The Old Church in Island Brook That Needs a Home

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My mother’s side was related to the Millers in Island Brook Quebec deep in the townships and now the United Church located about a half hour east of Sherbrooke is slated to be demolished. It’s on my bucket list if I ever win money- but it might be too late.

 

Once a cornerstone of the tiny Eastern Township community, it’s been mostly unused since it stopped offering regular services in the 1980s. In 2014 the United Church decided to try and sell the building.

The asking price is a paltry $15,000, but so far, there have been no serious offers — probably because buying it means having to move the old church, which was built in 1870, to a new lot.

 

“I guess I’d rather see it come down than be turned into something I didn’t like but I think it’d be a sad day, to see it come down,” said Don Parsons, a member of the United Church congregation in the townships.

But making the old church difficult to buy was an intentional decision, made by members of the church in the early 90s.

Around that time, a nearby Catholic church was purchased, gutted, and turned into a garage with the steeple and crucifix still atop the building.

“Everyone felt that was disgraceful… or many people felt it was disgraceful. At that point, they said, ‘We’re not going to allow our United Church to go that way,'” said Parsons.

The United Church used to own the land where the chapel sat, but it ceded that land to the cemetery behind the church.

In doing so, members of the congregation knew that the church would need to be moved if purchased.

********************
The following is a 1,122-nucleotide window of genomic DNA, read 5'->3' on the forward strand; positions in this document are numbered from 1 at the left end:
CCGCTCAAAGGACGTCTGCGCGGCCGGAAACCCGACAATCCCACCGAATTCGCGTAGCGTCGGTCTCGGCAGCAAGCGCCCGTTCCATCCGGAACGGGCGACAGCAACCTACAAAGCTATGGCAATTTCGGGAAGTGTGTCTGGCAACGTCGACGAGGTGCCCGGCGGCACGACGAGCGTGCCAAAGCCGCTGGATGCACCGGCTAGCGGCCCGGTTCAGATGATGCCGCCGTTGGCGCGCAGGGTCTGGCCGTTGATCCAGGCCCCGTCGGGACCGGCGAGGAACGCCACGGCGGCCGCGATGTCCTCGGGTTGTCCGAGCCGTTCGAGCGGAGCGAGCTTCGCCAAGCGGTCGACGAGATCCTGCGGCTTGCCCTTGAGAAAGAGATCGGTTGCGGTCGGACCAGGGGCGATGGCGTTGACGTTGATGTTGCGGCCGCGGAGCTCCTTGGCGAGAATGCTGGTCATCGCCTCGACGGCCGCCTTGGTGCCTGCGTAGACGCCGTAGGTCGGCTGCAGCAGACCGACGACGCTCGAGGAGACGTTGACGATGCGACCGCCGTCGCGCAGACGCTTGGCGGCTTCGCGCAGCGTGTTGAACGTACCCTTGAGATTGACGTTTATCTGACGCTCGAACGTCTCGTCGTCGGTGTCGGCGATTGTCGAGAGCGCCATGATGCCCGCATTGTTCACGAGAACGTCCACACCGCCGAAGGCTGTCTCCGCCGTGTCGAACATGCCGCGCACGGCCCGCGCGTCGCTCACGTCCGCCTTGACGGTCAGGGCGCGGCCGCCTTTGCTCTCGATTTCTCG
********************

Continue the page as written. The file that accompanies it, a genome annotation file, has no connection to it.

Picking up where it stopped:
That move, they hoped, would dramatically decrease the likelihood that it would be purchased in a firesale.

Terry Howell has been acting as the informal caretaker of the building. He lives in Island Brook, Que., and was married in the church in the 70s.

He says he’d like to see the building demolished rather than sold to someone interested in repurposing it into something that could be construed as disrespectful.

“If someone wants to take a church and make a home out of it, fine,” he said.

“I don’t think they should make a disco or bar out of them.”

Parsons says they’re open to lowering the price of the building.

“No reasonable offer refused,” he said.

If I ever win the lotto and the church is still around– look for it in my yard– as I think it would be grand to have in memory of my old Irish ancestors.

 

So what happened to the church?

October 25, 2016

Andrew Lyon— We attended a service in the cemetery two weeks ago And the church is down. Lumber is stacked and I believe the building could be re-assembled elsewhere.

 

😦

Related reading:

Before and After — Auld Kirk

Another Example of Local Random Acts of Kindness- Zion Memorial United Church

The Beckwith Baptist Church

Hallelujah and a Haircut —Faces of St. James 1976

What did Rector Elliot from St. James Bring Back from Cacouna?

The Emotional Crowded Houses– St. James

A Sneeze of a Tune from St. Andrew’s Church in Carleton Place

Let The Church Rise– A Little History of St. James Anglican Church

About lindaseccaspina

Before she laid her fingers to a keyboard, Linda was a fashion designer, and then owned the eclectic store Flash Cadilac and Savannah Devilles in Ottawa on Rideau Street from 1976-1996. She also did clothing for various media and worked on “You Can’t do that on Television”. After writing for years about things that she cared about or pissed her off on American media she finally found her calling. She is a weekly columnist for the Sherbrooke Record and documents history every single day and has over 6500 blogs about Lanark County and Ottawa and an enormous weekly readership. Linda has published six books and is in her 4th year as a town councillor for Carleton Place. She believes in community and promoting business owners because she believes she can, so she does.

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